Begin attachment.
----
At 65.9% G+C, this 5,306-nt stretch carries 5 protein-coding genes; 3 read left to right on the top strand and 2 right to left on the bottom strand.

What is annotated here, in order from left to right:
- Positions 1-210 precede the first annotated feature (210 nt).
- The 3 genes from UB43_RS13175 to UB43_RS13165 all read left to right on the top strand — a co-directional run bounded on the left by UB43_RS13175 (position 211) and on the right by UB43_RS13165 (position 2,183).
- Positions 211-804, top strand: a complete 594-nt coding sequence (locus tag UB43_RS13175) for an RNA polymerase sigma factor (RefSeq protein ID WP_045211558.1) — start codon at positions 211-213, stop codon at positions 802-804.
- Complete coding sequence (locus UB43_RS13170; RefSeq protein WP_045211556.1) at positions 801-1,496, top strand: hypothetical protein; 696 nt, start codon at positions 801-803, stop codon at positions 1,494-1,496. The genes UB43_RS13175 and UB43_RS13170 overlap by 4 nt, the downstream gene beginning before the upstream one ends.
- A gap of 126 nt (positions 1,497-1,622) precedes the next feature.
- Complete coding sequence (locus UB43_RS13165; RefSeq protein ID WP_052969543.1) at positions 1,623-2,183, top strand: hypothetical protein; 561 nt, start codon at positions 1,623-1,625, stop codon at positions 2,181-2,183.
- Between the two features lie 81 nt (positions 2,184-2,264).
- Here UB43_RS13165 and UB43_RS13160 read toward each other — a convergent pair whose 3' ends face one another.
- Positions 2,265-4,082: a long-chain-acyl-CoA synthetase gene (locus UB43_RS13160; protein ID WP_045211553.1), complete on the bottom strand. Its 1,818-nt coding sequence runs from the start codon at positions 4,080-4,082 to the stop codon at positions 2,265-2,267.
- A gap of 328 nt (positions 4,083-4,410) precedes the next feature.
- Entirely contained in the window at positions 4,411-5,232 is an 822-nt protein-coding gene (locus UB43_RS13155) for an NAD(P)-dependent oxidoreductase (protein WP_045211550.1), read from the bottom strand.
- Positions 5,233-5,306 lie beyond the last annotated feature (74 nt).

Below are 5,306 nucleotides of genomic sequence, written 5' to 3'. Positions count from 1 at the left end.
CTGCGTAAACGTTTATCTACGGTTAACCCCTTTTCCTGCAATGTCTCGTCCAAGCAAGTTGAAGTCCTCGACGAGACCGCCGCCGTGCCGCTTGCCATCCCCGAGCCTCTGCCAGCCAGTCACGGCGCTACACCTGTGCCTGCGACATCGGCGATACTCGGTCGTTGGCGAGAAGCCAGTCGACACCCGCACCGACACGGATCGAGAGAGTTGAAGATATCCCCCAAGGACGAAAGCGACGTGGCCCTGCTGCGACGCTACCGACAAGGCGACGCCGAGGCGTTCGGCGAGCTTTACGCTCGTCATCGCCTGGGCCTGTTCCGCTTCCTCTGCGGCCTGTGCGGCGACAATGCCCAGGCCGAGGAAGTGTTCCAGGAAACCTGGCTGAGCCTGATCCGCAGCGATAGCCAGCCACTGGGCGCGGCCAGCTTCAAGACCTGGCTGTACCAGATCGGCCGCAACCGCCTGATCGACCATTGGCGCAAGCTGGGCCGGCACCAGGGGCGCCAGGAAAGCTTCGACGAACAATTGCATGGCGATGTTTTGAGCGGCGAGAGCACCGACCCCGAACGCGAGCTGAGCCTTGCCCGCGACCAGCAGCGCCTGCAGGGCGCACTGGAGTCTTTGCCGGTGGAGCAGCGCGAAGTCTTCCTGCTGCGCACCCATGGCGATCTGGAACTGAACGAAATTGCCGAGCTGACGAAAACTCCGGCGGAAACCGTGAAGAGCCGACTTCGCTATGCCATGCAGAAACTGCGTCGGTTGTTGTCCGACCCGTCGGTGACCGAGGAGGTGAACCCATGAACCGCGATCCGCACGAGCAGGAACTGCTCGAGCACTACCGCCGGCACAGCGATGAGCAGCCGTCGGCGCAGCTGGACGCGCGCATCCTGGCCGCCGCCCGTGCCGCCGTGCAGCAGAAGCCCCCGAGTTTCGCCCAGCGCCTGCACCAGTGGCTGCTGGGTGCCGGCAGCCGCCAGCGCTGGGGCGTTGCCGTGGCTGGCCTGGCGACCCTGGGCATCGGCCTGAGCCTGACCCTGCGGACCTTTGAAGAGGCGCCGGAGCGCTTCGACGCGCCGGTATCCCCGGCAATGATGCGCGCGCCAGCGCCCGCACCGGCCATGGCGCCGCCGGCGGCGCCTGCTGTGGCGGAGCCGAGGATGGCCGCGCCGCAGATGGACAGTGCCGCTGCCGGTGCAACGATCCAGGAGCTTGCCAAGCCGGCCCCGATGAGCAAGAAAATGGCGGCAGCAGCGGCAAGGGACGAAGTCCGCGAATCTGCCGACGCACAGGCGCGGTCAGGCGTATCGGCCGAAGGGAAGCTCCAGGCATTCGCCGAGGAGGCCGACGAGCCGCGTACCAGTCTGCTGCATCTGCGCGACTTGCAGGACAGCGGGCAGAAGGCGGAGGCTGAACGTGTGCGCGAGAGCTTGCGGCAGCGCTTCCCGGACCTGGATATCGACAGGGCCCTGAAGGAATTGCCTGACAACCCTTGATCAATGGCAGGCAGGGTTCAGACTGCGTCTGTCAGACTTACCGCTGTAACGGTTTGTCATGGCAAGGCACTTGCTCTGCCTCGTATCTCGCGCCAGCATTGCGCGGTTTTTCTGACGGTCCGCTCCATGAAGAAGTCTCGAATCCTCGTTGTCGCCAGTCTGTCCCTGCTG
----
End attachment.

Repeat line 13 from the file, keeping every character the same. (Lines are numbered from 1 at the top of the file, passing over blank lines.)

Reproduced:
- Entirely contained in the window at positions 4,411-5,232 is an 822-nt protein-coding gene (locus UB43_RS13155) for an NAD(P)-dependent oxidoreductase (protein WP_045211550.1), read from the bottom strand.